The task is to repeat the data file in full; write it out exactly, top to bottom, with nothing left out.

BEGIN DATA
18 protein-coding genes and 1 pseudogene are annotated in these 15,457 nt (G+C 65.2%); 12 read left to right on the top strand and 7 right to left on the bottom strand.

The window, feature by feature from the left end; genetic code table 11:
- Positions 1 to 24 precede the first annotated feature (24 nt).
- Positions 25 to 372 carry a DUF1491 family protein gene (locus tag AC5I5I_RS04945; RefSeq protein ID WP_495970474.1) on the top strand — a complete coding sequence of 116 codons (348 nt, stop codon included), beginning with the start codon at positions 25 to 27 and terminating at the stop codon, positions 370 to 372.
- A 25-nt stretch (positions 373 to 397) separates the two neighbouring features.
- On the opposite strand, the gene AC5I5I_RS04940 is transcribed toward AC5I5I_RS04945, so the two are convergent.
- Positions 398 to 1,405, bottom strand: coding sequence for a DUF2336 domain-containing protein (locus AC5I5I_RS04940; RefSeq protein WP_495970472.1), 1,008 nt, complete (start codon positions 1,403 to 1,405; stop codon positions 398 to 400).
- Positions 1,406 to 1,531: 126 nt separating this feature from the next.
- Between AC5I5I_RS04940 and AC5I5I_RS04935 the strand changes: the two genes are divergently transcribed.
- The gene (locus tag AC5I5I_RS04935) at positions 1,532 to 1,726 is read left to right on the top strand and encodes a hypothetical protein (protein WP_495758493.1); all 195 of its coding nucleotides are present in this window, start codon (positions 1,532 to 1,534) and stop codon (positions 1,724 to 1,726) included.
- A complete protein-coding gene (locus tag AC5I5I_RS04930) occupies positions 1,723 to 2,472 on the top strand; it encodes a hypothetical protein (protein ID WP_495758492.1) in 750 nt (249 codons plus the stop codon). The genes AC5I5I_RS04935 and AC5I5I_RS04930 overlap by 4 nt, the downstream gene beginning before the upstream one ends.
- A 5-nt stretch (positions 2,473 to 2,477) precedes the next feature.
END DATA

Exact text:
18 protein-coding genes and 1 pseudogene are annotated in these 15,457 nt (G+C 65.2%); 12 read left to right on the top strand and 7 right to left on the bottom strand.

The window, feature by feature from the left end; genetic code table 11:
- Positions 1 to 24 precede the first annotated feature (24 nt).
- Positions 25 to 372 carry a DUF1491 family protein gene (locus tag AC5I5I_RS04945; RefSeq protein ID WP_495970474.1) on the top strand — a complete coding sequence of 116 codons (348 nt, stop codon included), beginning with the start codon at positions 25 to 27 and terminating at the stop codon, positions 370 to 372.
- A 25-nt stretch (positions 373 to 397) separates the two neighbouring features.
- On the opposite strand, the gene AC5I5I_RS04940 is transcribed toward AC5I5I_RS04945, so the two are convergent.
- Positions 398 to 1,405, bottom strand: coding sequence for a DUF2336 domain-containing protein (locus AC5I5I_RS04940; RefSeq protein WP_495970472.1), 1,008 nt, complete (start codon positions 1,403 to 1,405; stop codon positions 398 to 400).
- Positions 1,406 to 1,531: 126 nt separating this feature from the next.
- Between AC5I5I_RS04940 and AC5I5I_RS04935 the strand changes: the two genes are divergently transcribed.
- The gene (locus tag AC5I5I_RS04935) at positions 1,532 to 1,726 is read left to right on the top strand and encodes a hypothetical protein (protein WP_495758493.1); all 195 of its coding nucleotides are present in this window, start codon (positions 1,532 to 1,534) and stop codon (positions 1,724 to 1,726) included.
- A complete protein-coding gene (locus tag AC5I5I_RS04930) occupies positions 1,723 to 2,472 on the top strand; it encodes a hypothetical protein (protein ID WP_495758492.1) in 750 nt (249 codons plus the stop codon). The genes AC5I5I_RS04935 and AC5I5I_RS04930 overlap by 4 nt, the downstream gene beginning before the upstream one ends.
- A 5-nt stretch (positions 2,473 to 2,477) precedes the next feature.